No Place Else: Explorations in Utopian and Dystopian Fiction

By Eric S. Rabkin; Martin H. Greenberg et al. | Go to book overview

4
Zamiatin's We

Gorman Beauchamp

There are books of the same chemical composition as dynamite. The only difference is that a piece of dynamite explodes only once, while a book explodes a thousand times. Zamiatin

In 1920 the Czech writer Karel CČapek was completing a play that would provide the world with a new word and a new nightmare: the play was R. U. R., the word was robot, and the nightmare was of man's destruction by his own machines. Faced with the imperatives of modern technology, writes one critic of CČapek's play, man must either "give way to the machine, or he himself must become a machine."1 While CČapek in R.U.R. portrays the former alternative, Eugene Zamiatin in We, written in the same year, presents the latter: the projection of a futuristic society that transforms man himself into a machine, a human robot. We is not only Zamiatin's most important work, but is arguably the most effective of all the dystopian depictions of the technological abolition of man.2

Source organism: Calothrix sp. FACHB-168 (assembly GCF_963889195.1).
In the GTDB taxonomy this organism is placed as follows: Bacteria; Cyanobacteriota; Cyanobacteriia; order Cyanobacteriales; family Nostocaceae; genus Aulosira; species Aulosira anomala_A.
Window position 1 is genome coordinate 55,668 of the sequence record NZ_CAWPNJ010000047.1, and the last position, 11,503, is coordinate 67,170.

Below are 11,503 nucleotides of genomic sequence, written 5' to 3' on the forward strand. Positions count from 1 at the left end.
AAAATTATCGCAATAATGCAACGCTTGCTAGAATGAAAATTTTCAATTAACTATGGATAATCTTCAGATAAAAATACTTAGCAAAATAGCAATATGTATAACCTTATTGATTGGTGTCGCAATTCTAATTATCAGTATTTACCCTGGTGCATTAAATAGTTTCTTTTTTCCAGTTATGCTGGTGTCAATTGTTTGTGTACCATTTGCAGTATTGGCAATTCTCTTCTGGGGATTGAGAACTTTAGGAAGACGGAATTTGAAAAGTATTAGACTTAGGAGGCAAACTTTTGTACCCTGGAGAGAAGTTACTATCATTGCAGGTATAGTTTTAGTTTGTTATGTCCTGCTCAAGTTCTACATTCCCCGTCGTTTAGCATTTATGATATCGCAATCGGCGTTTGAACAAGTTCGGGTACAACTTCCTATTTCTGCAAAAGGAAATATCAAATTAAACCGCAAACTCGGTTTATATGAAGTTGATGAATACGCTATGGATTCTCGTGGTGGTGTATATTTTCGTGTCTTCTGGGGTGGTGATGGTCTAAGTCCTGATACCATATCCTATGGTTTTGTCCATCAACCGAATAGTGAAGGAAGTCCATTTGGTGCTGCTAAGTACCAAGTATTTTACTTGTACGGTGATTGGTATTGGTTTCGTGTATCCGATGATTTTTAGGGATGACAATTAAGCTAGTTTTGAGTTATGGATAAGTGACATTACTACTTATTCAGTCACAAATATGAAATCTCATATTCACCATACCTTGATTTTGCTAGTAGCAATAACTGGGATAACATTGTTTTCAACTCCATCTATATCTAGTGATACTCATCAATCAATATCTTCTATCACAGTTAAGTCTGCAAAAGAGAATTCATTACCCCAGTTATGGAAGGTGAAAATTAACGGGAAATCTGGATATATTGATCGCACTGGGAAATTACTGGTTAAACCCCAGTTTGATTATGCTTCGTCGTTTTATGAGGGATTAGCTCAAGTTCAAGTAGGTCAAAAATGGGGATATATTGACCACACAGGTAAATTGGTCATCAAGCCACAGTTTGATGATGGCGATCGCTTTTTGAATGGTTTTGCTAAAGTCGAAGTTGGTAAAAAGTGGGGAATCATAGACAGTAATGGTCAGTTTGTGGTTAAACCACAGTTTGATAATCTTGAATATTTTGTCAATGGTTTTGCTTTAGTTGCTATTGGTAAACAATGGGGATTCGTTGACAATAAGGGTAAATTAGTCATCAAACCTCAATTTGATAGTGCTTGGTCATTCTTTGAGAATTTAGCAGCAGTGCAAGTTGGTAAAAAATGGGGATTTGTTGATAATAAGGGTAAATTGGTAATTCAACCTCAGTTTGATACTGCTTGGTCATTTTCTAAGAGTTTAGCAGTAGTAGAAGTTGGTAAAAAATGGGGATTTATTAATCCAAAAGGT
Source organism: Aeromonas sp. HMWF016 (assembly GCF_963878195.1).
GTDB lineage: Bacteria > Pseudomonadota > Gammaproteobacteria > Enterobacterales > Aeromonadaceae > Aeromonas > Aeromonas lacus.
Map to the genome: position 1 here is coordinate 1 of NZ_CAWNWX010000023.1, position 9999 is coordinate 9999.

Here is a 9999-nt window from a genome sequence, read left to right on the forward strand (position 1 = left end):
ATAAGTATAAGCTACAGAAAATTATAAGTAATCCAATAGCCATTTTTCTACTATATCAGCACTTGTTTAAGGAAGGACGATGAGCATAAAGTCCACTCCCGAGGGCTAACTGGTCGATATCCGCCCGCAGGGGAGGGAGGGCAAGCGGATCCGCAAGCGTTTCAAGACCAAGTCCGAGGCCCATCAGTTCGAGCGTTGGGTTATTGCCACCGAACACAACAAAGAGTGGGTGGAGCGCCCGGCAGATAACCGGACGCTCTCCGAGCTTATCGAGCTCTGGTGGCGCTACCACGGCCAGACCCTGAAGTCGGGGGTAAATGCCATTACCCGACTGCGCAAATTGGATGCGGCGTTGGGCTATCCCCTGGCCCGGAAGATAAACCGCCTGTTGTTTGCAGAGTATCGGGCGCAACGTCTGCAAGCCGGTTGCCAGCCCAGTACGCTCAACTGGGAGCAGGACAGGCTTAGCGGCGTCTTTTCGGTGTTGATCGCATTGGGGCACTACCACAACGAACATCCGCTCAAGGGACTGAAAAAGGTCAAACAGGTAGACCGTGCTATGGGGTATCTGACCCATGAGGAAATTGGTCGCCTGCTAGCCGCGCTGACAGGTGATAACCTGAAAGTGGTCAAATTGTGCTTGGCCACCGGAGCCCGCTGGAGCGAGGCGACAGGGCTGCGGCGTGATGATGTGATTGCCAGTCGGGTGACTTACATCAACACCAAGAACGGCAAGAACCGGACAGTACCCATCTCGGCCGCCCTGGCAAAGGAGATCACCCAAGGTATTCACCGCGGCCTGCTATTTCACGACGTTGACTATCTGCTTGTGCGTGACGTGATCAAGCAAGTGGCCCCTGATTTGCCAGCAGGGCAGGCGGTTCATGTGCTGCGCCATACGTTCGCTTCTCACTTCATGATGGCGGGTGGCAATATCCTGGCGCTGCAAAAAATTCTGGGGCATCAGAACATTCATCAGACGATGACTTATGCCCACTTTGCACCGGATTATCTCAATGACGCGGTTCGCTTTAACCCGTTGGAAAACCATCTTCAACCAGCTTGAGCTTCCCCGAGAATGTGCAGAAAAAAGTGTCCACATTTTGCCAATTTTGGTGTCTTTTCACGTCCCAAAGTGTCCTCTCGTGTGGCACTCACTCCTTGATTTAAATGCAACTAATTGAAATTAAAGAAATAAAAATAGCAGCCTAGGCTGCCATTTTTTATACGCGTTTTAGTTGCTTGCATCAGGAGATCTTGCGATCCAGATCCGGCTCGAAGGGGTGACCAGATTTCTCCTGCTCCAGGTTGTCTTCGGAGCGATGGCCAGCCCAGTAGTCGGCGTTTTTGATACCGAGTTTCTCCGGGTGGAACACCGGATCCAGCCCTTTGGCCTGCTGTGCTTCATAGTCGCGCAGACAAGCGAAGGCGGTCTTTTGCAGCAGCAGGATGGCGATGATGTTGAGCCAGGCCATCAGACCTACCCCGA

The dystopian novel, in formulating its warning about the future, fuses two modern fears: the fear of utopia and the fear of technology. If, as Zamiatin's fellow émigré Nicholas Berdyaev claims, in that passage made famous as epigraph to Brave New World, twentiethcentury society is moving toward utopia, then it is doing so through the agency of modern technology. The utopian ideations of the past, that once seemed impossible of historical actualization, appear in our century not only possible, but perhaps inevitable, given the increasing array of techniques for social control made available by our science. As these venerable idola -- Plato's Republic, say, or Tommaso Campanella's City of the Sun or Etienne Cabet's Voyage to Icaria -- threatened, in modernized form, to replace the societies they had criticized, the image of utopia loomed more ominous, its darker implications for human freedom and initiative more apparent. What could be entertained on paper with detachment proved more disturb-

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